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IT – Business Enabler or another Functional Silo?


Posted on: 2016-10-24 12:26:57

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The Rise of the IT Silo

As an advisor and consultant to numerous businesses on implementing and maximising the value of their ERP investments, one of the more worrying facets of engagements I’ve witnessed over the last 20 years has been the increasing inability of business people, especially those from the Supply Chain, to engage, affect and influence the utilisation or development of these IT solutions. When I started in IT back in the 1980’s, it was new and exciting but it was also very much subservient to the needs of the business, where the ‘real work’ was done.  IT solutions and improvements were developed because of a pull from a business department for better reports, automation to reduce manual effort, or some form of database solution.  The major constraint was usually that IT was a department that reported into Finance, and as such was deemed a cost as much as it was deemed an opportunity.

Now, as the industry has matured and grown we are likely to find that the next CEO is almost as likely to come from IT as it is from Sales or Marketing.   Whilst IT may have changed its moniker from a very technology focused heading such as ‘Data Processing department’ to a more business related title such as ‘Business Information Systems’, they still, in many cases, have also developed their own strategy and their own agenda based around what they feel is strategically important to them.

The Lure of Shiny Things

Often IT spend their time chasing the ‘next sexy new thing’, both from a personal perspective (it’s interesting and looks good on the CV) or from a belief that this is what the business wants; when in many cases there is a rich pot of gold right in front of them from unleashing the value of existing investments in things like ERP.  However, the problem is that this uncovering this pot of gold often involves undertaking activities that they are not measured nor rewarded on, such as cross-process cultural change, user education and process conformance.   The measures are important here – where business is measured on improvements in financial and operational performance, IT is often operationally measured on its ability to quickly resolve helpdesk tickets, and strategically measured on its ability to implement projects on time and on budget.  This often leads to IT thinking it’s done a good job because it is (a) busy, and (b) just implemented the latest BI tools, but the business can be left feeling short-changed, as all it sees is the cost of IT investments but not necessarily the value.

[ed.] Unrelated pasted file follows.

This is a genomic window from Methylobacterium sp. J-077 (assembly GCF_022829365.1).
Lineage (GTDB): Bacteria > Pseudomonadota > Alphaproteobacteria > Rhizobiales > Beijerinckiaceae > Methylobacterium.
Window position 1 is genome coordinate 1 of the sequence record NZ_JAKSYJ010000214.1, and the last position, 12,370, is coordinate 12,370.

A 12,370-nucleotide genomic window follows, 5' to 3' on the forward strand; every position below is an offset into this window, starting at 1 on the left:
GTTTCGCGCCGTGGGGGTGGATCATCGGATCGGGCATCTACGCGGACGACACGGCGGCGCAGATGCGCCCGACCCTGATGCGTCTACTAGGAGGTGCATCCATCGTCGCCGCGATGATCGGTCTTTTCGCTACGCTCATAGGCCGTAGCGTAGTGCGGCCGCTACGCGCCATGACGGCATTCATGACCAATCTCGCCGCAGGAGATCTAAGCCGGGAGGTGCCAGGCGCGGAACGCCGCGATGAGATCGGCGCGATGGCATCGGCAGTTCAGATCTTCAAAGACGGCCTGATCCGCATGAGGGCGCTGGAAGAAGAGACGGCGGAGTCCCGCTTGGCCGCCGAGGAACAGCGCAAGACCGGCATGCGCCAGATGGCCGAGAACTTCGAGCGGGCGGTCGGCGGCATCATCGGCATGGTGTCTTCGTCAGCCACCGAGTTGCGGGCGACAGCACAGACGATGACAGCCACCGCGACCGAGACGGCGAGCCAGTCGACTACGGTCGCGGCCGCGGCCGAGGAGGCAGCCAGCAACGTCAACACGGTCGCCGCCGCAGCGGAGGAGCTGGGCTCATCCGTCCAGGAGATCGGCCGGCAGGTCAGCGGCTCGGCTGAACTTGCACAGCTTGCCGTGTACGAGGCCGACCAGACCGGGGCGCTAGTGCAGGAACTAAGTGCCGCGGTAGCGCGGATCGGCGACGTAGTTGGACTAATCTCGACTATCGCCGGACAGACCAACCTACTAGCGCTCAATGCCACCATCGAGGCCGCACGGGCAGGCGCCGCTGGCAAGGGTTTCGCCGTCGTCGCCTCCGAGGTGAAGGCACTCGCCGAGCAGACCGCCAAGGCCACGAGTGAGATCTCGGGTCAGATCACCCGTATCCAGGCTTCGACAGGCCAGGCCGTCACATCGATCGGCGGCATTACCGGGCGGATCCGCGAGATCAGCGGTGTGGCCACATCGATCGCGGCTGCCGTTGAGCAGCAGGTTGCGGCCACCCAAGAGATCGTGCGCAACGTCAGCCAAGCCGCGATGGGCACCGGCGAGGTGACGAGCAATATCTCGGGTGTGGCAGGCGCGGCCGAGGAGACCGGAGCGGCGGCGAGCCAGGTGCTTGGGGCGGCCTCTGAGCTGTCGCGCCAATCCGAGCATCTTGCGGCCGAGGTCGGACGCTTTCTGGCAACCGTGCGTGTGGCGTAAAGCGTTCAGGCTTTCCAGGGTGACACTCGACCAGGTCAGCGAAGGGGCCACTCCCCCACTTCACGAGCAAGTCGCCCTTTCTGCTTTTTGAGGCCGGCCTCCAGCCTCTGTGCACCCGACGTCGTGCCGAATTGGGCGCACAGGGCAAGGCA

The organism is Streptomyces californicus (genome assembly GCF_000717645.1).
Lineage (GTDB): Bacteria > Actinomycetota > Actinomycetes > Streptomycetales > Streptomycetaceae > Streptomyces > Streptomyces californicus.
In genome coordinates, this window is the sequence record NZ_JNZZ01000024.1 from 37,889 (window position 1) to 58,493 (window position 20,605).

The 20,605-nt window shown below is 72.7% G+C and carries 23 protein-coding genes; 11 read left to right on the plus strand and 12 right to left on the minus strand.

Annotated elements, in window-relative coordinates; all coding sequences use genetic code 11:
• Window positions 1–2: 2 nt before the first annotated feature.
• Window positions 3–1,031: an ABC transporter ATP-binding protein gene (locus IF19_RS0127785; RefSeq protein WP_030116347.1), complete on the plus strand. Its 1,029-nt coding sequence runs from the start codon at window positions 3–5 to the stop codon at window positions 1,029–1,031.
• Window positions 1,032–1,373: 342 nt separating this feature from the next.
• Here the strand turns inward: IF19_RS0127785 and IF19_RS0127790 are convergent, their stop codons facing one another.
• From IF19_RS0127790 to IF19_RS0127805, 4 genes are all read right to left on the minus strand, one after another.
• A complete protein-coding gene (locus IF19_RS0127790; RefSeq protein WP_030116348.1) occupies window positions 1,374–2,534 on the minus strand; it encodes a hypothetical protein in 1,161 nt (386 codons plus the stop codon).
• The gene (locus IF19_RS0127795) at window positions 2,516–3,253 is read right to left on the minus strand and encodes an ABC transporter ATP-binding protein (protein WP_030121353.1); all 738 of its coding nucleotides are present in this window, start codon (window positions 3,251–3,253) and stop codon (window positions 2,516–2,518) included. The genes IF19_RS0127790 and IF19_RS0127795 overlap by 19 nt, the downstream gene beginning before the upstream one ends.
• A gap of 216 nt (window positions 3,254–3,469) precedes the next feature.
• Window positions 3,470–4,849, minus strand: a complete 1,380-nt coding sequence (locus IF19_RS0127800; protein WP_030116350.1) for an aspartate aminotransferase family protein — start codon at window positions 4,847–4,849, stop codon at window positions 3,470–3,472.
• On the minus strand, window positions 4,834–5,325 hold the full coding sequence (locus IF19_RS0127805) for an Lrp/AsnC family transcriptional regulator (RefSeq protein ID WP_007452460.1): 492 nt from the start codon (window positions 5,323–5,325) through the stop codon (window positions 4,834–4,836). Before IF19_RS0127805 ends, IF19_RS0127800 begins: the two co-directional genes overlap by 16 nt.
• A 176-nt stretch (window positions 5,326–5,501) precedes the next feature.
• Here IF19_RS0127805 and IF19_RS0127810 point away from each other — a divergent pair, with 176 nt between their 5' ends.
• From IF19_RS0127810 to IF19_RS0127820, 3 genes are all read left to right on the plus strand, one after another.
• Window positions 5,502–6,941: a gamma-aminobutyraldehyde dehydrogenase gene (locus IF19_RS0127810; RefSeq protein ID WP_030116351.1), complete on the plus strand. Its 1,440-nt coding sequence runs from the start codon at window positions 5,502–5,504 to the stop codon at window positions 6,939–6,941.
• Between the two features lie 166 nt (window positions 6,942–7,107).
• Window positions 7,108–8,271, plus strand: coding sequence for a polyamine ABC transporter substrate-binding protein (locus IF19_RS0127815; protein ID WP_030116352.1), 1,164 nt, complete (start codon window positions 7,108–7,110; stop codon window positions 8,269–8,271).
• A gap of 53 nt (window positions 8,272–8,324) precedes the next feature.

Business Integrators or Business Inhibitors?

An IT function measured in cost incurred more than value added, leads to decisions to such as outsourcing and off-shoring which look good from one perspective (reduced cost), but viewed from another mean that the business feels short-changed and bemoan this outsourced function’s lack of responsiveness, inflexibility and general lack of understanding of their needs – and in response changes its behaviour towards them.  Also, this remotes usually translates in a reduction in the ability to successfully translate requirements into solutions right first time.  The additional time needed to translate requirements, double check the quality and manage the relationships between off-shore partners, internal IT and the business, has, in my opinion, increased the cost and complexity whilst decreasing the likelihood of a satisfied business customer.    This means that often IT becomes seen as an inhibitor rather than an enabler – leading to the business developing their own cottage industry of self-made planning spreadsheets, customer service measures and financial reports.

The Trough of IT Disillusionment

Not that this is always the fault of IT – by not engaging and involving IT in business discussions, the leadership of an organisation may inadvertently place IT in its own silo.  Take ERP systems like SAP – the business often views updating the ERP system as something separate from their ‘day job’ – rather than it being the new day job.  System go-lives are frequently celebrated as the successful completion of the project – when in fact it is the start of the journey, not the end. I have often seen this lead to the creation of a ‘perception gap’ between IT and business, or as I call it, the ‘Trough of Disillusionment’.

As with the challenge of breaking down any functional silo the key is to integrate and align their activities with the goals of the organisation so they develop a purpose that is in line with the purpose of the organisation.  As Stephen Covey once eloquently put it – “no involvement, no commitment” – so get them involved in business issues and strategic discussions about how the business can improve service / close gaps / remove bottlenecks / reduce errors / enforce processes etc., and change the measures of IT success to reflect the business value that was added, rather than just cost of usage.

You may be surprised at the outcome.

Sean Culey
Value Chain Thought Leader
www.seanculey.com


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